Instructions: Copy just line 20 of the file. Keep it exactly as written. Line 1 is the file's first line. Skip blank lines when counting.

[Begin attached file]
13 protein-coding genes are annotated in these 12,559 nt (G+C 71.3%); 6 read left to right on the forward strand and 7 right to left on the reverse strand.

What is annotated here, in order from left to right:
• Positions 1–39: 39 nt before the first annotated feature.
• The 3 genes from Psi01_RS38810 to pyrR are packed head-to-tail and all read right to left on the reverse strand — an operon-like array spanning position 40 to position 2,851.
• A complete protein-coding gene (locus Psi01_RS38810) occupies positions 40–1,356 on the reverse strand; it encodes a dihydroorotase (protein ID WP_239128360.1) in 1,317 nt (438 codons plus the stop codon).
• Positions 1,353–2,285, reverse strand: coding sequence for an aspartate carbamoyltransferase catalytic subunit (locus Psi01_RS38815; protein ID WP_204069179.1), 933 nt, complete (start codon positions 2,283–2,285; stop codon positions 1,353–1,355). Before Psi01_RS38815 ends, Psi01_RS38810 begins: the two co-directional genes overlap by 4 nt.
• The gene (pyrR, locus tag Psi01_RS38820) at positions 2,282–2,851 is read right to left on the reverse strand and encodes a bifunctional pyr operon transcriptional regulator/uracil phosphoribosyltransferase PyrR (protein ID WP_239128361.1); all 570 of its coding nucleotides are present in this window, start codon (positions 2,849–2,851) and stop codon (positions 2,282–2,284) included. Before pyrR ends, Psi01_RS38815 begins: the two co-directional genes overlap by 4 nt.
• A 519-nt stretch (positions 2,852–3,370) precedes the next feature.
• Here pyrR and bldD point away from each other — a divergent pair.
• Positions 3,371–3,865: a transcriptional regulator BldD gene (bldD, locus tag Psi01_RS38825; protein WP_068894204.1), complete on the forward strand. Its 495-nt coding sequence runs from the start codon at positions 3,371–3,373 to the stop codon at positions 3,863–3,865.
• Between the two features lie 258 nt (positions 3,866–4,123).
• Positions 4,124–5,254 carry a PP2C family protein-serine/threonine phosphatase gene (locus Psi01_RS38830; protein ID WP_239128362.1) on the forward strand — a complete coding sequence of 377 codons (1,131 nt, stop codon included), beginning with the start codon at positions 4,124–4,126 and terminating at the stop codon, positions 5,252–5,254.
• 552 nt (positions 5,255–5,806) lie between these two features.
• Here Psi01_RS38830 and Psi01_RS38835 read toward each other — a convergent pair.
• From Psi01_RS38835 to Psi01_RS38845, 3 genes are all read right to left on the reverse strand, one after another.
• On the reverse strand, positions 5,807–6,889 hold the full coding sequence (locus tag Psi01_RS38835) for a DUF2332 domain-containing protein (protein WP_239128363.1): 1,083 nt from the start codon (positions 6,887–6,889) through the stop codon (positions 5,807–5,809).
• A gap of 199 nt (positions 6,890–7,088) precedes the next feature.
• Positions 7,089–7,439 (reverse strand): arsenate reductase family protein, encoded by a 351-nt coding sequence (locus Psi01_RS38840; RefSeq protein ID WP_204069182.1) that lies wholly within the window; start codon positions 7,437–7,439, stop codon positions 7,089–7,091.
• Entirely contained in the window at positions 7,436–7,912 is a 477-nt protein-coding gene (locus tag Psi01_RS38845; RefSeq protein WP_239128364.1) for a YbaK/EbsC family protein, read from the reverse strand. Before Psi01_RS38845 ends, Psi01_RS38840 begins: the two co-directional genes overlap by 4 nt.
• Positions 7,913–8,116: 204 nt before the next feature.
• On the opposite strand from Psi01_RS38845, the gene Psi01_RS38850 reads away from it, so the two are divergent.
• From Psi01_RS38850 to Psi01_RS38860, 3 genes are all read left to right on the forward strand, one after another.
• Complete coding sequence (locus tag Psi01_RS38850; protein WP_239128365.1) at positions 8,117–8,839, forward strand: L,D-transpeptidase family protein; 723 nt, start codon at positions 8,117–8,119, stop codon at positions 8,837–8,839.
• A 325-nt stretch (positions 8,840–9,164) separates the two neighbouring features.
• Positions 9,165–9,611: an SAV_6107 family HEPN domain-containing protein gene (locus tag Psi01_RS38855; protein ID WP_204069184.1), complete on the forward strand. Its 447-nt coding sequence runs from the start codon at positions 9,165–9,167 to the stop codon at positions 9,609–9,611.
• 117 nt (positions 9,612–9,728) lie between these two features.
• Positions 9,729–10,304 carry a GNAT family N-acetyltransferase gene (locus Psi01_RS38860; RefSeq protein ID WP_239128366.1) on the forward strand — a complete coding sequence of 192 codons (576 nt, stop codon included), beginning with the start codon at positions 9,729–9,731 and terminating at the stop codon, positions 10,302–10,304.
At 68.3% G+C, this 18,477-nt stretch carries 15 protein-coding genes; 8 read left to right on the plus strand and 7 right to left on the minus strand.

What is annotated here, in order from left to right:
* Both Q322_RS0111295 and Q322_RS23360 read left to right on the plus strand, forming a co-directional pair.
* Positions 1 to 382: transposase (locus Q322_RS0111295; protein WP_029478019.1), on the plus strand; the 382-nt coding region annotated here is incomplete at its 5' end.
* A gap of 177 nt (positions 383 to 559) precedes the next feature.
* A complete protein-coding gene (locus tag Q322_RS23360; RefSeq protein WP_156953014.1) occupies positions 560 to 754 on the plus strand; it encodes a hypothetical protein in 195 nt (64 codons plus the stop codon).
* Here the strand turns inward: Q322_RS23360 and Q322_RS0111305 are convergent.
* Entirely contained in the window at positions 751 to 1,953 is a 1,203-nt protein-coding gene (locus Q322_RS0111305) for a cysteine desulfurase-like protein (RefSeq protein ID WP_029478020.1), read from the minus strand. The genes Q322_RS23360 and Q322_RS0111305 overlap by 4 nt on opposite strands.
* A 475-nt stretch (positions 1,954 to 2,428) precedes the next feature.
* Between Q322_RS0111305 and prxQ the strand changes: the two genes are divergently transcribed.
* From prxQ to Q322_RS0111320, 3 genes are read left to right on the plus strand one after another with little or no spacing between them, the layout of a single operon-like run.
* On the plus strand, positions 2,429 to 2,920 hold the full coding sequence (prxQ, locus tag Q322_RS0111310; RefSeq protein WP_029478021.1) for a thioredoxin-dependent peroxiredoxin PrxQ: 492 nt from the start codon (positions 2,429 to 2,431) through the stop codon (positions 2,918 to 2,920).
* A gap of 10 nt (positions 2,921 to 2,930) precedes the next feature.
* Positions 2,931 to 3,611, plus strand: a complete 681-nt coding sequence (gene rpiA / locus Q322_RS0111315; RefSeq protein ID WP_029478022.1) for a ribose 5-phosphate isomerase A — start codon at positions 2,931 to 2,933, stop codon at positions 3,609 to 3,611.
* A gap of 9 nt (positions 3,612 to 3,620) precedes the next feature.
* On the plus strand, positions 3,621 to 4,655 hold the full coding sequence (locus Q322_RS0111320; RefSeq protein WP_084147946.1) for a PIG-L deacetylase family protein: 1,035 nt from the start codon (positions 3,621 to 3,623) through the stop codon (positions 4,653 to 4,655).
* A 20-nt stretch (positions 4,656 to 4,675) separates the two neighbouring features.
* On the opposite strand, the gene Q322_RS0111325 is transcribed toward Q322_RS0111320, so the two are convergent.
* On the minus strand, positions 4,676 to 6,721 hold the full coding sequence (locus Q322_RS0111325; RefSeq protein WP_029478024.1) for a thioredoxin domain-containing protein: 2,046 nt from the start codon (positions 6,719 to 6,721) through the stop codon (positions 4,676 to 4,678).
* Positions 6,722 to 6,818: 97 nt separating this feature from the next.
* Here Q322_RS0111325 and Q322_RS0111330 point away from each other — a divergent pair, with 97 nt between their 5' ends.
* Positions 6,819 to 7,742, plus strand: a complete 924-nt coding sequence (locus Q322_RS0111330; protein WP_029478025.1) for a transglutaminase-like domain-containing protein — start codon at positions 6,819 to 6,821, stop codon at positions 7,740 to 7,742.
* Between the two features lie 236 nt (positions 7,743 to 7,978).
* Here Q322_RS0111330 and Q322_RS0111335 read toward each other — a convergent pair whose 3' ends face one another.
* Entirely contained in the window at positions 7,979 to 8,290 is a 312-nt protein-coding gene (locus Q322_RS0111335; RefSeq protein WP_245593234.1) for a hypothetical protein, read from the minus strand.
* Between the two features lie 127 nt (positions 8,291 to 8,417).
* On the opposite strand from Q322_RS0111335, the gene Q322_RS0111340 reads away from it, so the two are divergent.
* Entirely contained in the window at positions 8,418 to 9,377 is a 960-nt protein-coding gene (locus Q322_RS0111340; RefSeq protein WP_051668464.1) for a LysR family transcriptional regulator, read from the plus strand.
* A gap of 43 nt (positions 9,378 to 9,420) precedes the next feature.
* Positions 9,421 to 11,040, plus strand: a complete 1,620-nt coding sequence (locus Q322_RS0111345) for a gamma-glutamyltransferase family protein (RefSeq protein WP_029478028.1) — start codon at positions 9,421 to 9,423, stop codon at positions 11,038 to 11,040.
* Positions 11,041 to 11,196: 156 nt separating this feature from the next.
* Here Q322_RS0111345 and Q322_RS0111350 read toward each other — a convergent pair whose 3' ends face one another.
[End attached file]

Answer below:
• Positions 7,913–8,116: 204 nt before the next feature.